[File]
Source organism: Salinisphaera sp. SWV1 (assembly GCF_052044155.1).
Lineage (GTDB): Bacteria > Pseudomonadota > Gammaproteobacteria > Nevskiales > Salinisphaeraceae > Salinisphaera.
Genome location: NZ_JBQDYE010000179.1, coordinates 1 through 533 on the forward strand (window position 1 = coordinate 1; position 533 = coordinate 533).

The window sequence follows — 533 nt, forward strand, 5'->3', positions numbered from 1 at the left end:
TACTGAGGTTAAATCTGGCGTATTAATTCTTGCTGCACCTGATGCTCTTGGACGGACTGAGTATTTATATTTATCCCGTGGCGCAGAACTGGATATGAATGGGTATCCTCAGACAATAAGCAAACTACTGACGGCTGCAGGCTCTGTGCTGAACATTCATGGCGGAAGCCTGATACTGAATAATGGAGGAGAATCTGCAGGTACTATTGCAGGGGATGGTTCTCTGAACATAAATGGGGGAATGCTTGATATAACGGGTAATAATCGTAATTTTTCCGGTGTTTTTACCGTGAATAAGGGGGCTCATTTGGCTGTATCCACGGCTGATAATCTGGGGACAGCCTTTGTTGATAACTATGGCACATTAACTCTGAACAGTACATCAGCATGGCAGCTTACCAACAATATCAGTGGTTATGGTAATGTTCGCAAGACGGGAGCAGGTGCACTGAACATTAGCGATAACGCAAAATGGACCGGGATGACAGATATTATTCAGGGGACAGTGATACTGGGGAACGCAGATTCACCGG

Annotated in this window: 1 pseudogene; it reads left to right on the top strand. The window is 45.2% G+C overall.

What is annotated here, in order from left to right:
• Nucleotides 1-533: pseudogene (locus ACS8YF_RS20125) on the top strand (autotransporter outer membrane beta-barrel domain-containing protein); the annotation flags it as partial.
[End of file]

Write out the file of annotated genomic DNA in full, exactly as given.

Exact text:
Source organism: Salinisphaera sp. SWV1 (assembly GCF_052044155.1).
Lineage (GTDB): Bacteria > Pseudomonadota > Gammaproteobacteria > Nevskiales > Salinisphaeraceae > Salinisphaera.
Genome location: NZ_JBQDYE010000179.1, coordinates 1 through 533 on the forward strand (window position 1 = coordinate 1; position 533 = coordinate 533).

The window sequence follows — 533 nt, forward strand, 5'->3', positions numbered from 1 at the left end:
TACTGAGGTTAAATCTGGCGTATTAATTCTTGCTGCACCTGATGCTCTTGGACGGACTGAGTATTTATATTTATCCCGTGGCGCAGAACTGGATATGAATGGGTATCCTCAGACAATAAGCAAACTACTGACGGCTGCAGGCTCTGTGCTGAACATTCATGGCGGAAGCCTGATACTGAATAATGGAGGAGAATCTGCAGGTACTATTGCAGGGGATGGTTCTCTGAACATAAATGGGGGAATGCTTGATATAACGGGTAATAATCGTAATTTTTCCGGTGTTTTTACCGTGAATAAGGGGGCTCATTTGGCTGTATCCACGGCTGATAATCTGGGGACAGCCTTTGTTGATAACTATGGCACATTAACTCTGAACAGTACATCAGCATGGCAGCTTACCAACAATATCAGTGGTTATGGTAATGTTCGCAAGACGGGAGCAGGTGCACTGAACATTAGCGATAACGCAAAATGGACCGGGATGACAGATATTATTCAGGGGACAGTGATACTGGGGAACGCAGATTCACCGG

Annotated in this window: 1 pseudogene; it reads left to right on the top strand. The window is 45.2% G+C overall.

What is annotated here, in order from left to right:
• Nucleotides 1-533: pseudogene (locus ACS8YF_RS20125) on the top strand (autotransporter outer membrane beta-barrel domain-containing protein); the annotation flags it as partial.